on December 21, 2007
This book is an examination of the organization and armament of the British army from its crushing victory at Agincourt in 1415 to its defeat by French patriots at Castillon in 1453.
After a brief introduction (which includes a geneology of Anglo-French kings of the 14th and 15th Centuries and a useful chronology) the book discusses the battle formations, troop types, and social origins of Henry the Fifth's soldiery. Next the weaponry, armor, heraldry, and horses of the army are all discussed, albeit rather briefly. Following this is a brief summary of King Henry's campaign in France. After this are sections in discipline, logistics, training, experience of battle, and garrison life for Henry's troops, as well as brief sections on the navy and artillery of the English army of the Hundred Years War.
The plates, by the talented Graham Turner, are detailed, attractive, and do a good job of supporting the text. Overall this is a worthy effort, covering all arenas of this topic concisely and readably. It should be highly useful to a wargamer or amateur military historian researching this era.
on October 31, 2011
From the composition of the English army and its evolution throughout the first half of the XV century, the proportion between "lances" and archers, their equipment, training and discipline, to the main campaigns and battles that decided the fate of England, France, and the entire Occidental Europe.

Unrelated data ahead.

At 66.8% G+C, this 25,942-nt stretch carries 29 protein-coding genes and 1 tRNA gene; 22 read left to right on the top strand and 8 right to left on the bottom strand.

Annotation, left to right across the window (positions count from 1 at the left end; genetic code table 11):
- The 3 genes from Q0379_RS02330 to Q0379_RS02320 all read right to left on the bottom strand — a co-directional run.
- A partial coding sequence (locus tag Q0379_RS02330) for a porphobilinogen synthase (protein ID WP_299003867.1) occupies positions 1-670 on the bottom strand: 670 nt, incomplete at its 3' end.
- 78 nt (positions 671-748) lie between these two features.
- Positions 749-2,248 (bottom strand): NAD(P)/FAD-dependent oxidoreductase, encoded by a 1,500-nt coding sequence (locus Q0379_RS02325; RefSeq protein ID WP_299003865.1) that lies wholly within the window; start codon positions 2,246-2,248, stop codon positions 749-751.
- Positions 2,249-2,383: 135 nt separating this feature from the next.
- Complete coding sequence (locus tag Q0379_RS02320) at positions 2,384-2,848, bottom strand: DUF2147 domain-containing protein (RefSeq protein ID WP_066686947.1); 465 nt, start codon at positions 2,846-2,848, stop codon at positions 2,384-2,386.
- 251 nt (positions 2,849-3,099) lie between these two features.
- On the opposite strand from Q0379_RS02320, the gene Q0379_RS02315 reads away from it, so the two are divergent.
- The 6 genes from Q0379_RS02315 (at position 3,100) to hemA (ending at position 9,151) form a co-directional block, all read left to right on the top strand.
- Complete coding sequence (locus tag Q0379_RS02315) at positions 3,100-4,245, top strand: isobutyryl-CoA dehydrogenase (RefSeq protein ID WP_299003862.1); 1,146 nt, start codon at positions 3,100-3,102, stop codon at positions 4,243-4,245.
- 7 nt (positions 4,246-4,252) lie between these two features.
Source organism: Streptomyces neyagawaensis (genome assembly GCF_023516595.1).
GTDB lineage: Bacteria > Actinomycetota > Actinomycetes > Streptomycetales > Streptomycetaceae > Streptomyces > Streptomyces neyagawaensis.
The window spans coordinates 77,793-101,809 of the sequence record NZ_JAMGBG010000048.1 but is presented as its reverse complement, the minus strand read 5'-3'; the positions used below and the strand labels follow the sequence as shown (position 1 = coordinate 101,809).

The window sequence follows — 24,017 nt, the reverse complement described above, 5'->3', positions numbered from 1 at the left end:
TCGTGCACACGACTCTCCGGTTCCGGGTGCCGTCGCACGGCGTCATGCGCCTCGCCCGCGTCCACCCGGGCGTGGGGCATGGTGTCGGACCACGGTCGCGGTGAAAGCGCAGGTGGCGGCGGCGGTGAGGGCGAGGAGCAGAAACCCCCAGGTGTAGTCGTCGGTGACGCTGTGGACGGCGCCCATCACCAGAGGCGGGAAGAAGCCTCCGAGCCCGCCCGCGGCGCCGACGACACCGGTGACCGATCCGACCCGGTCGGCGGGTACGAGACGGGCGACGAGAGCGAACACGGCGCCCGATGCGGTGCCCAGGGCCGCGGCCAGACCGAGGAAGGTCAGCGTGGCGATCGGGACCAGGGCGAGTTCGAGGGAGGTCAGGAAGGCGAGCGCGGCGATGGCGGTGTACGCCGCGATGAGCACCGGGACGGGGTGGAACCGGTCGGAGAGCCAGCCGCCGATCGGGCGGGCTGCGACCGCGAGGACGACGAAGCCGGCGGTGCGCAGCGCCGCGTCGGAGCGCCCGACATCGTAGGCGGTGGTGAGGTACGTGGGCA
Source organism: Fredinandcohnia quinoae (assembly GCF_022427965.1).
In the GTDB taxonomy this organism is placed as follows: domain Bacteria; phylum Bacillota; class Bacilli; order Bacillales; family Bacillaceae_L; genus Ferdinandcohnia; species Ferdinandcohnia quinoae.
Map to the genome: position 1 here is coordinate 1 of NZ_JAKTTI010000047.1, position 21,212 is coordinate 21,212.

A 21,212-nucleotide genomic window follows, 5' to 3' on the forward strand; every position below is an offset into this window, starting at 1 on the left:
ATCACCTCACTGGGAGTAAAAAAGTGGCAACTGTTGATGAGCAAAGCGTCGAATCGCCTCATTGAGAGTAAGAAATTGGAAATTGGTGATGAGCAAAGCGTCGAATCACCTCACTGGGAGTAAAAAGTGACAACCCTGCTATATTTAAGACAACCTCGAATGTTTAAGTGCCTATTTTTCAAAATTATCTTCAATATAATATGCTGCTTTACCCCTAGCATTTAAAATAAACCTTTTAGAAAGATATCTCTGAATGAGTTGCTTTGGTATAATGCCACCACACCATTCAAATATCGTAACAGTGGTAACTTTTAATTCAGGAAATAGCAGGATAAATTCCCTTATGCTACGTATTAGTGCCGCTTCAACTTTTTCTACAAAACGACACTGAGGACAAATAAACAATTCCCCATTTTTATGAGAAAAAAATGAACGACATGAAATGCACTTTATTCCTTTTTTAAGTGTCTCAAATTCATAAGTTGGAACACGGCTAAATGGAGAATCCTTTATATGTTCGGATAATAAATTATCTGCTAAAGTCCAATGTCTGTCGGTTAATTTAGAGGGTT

This period saw the development of artillery, being used by both sides. There were new siege techniques using those new weapons.
It is also interesting that English armies weren't as devastating to the civilians in this period as they had been in the past. They considered France their land now, and there were strict disciplinary sanctions for perpetrators.
Also notice, like the author states, that the powerful English massed archery never managed to stop a French charge in its tracks; but severely weakened and disrupted it, bettering the odds of the English man-at-arms defeating the French demoralized warriors in hand to hand combat.
The paintings from Graham Turner are superb, realistically depicted and beautiful. They include the following pieces: On Board Ship; Battle of Baugé 1421; Artillery crew 1410; The Mines 1415; Early Lances; Later Lances; Uniforms and Camouflage; The Loss of Normandy 1449-50.